Chinese technology enterprises in the “one neck and two eyes” position to regulate IPO
If officially adopted by Washington and Beijing, Chinese technology enterprises will simultaneously face a series of new regulations on initial public offerings (IPOs).
|China has vowed to step up oversight of businesses that list overseas, after ride-hailing platform Didi raised $4.4 billion from an IPO in the US at the end of June 2021. Photo: Reuters|
According to the Wall Street Journal, China is considering new regulations to restrict Chinese internet companies from listing in the US. Specifically, the Chinese authorities are targeting technology companies with data related to users, while entities holding less data such as pharmaceutical companies can be “immune” to the virus. ban on initial public offerings (IPOs) in the United States.
Alibaba shares fell nearly 3% in last week’s trading day, and Since the beginning of this month, this stock has “evaporates” a total of 15%. The Invesco Golden Dragon China ETF, an index that tracks Chinese shares listed in the US, including US certificates of deposit (ADR) of companies headquartered and incorporated in mainland China, has been slipped 26% this quarter due to increased regulatory pressure.
New regulations on IPOs have yet to be finalized, and Beijing is expected to apply them around the fourth quarter of 2021, the Wall Street Journal reported.
Last week, a senior official from China’s Cybersecurity Administration said that Chinese companies wishing to list shares publicly, including those with plans to list overseas, must meet the following criteria: two main requirements, including: compliance with national legislation; ensure the security of national networks, critical information infrastructure, and personal data.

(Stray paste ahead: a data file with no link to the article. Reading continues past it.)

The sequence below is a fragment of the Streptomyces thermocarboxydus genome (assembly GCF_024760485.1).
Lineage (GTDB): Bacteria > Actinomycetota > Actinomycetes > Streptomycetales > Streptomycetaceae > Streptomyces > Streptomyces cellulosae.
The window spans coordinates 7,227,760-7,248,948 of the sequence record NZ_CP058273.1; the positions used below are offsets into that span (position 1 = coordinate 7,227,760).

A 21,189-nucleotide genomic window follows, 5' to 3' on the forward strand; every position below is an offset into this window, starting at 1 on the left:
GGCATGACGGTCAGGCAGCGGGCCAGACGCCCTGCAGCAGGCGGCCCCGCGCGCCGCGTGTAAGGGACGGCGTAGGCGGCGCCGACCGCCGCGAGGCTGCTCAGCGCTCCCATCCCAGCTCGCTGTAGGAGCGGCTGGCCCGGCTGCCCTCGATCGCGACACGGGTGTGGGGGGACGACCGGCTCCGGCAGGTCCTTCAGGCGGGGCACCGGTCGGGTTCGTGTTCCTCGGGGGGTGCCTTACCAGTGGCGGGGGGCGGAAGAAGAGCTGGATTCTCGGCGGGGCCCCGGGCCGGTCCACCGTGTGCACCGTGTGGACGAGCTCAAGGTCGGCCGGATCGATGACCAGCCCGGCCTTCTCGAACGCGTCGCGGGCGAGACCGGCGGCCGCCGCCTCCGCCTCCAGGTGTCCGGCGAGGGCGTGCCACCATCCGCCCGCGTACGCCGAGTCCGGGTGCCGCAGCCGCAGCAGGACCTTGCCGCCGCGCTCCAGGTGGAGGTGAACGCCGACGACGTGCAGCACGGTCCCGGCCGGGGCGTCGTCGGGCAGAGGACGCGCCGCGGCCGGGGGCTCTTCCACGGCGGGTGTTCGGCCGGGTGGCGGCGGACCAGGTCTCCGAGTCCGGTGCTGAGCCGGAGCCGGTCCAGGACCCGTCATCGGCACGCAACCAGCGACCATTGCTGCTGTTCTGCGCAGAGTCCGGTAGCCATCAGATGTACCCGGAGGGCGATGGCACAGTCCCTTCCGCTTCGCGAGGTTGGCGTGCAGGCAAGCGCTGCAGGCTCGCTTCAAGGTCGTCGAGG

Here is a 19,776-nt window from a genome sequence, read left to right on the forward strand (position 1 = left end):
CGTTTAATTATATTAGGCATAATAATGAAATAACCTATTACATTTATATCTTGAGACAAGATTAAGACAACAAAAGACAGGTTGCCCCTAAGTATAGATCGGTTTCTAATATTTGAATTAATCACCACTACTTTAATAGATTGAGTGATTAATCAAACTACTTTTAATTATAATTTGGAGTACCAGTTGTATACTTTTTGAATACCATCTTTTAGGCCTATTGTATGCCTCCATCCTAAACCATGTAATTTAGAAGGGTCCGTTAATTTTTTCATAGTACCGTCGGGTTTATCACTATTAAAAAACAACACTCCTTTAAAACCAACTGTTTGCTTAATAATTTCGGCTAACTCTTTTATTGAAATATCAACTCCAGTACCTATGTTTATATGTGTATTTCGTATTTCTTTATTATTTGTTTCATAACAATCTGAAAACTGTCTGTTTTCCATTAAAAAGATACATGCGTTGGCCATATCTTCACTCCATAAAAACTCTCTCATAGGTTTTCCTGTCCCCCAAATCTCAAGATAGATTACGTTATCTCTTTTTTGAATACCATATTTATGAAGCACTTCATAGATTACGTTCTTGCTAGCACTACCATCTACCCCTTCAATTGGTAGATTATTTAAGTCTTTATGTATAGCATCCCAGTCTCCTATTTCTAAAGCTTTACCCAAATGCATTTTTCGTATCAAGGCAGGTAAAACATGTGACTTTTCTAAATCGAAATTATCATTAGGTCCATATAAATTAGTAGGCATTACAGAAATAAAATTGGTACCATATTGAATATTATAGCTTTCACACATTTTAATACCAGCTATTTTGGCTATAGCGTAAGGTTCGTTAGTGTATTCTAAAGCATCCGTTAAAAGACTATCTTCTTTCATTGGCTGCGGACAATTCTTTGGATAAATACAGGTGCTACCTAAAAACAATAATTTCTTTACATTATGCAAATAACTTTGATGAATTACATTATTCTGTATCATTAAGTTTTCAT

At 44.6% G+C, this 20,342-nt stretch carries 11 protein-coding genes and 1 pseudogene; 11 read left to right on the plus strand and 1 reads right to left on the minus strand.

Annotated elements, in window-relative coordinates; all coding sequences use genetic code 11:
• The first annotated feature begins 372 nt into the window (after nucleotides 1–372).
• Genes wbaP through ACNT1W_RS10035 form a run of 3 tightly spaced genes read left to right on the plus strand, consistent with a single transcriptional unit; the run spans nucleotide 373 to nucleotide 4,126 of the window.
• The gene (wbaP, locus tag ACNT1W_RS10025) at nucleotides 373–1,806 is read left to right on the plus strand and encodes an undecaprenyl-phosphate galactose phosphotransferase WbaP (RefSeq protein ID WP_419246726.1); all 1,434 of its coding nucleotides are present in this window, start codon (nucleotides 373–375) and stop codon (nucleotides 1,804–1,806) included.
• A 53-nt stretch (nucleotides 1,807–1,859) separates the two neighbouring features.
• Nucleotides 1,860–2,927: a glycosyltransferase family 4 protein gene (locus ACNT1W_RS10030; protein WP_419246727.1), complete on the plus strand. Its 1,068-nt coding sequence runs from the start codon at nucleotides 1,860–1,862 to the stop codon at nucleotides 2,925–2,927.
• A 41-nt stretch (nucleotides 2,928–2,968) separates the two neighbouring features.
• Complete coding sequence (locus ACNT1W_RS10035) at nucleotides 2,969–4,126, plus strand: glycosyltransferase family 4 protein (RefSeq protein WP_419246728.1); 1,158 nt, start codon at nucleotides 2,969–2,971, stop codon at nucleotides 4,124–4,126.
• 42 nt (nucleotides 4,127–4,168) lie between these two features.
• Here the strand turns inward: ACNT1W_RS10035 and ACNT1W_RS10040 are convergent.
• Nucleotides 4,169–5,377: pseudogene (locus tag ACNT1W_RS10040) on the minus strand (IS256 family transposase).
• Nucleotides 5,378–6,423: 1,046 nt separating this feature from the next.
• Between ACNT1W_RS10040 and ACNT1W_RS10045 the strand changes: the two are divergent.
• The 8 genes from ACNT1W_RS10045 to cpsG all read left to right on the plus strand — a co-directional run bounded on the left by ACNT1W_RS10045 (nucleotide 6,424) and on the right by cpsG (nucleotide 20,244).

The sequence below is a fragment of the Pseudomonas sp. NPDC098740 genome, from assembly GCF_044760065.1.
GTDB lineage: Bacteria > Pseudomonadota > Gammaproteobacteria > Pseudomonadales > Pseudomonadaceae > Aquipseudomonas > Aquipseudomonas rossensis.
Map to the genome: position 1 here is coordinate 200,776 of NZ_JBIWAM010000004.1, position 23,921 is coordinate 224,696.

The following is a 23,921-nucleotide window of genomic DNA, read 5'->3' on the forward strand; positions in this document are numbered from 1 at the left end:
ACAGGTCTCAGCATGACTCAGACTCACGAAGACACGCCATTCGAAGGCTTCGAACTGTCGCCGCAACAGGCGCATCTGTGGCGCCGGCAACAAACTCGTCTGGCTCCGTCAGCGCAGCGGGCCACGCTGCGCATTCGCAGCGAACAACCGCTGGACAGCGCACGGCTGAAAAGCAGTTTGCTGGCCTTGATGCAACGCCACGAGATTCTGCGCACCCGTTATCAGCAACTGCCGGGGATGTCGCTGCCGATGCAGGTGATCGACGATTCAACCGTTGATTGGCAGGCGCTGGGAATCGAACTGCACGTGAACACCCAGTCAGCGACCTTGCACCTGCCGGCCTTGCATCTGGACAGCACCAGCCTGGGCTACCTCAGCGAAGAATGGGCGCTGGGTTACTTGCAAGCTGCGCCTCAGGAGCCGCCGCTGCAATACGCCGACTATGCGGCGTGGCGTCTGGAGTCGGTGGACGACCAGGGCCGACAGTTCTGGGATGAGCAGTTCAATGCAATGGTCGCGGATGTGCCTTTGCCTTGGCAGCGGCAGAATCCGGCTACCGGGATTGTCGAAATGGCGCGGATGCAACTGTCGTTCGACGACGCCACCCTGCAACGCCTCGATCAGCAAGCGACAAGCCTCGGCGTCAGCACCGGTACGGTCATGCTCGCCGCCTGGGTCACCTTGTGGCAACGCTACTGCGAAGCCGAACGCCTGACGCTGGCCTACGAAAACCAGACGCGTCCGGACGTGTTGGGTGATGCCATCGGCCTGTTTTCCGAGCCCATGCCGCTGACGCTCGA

The key data-holding industries identified by the Cybersecurity Administration of China include: public information and communication services, energy, transportation, water works, finance, and services public service.
Beijing is strengthening corporate governance in many areas, from technology to education and the game industry; while tightening restrictions on cross-border and secure data flows. In particular, the Chinese government has made a number of moves to “squeeze” the most powerful technology companies in the country, including Didi, Alibaba, and Tencent.
At the same time, the US Securities and Exchange Commission (SEC) has also increased scrutiny of Chinese companies seeking IPO opportunities in this market. Accordingly, the US Securities and Exchange Commission requires Chinese companies seeking an IPO to disclose more information about their company structure and any risks of future actions from the Chinese government.
“Variable interest entities” is a common structure adopted by large Chinese companies, from Alibaba to JD.com when listing in the US, while these companies remain subject to scrutiny. of China because it does not allow direct foreign ownership in most cases.
The application of the above corporate structure allows enterprises based in China to set up “shell companies” overseas and issue shares to public shareholders. .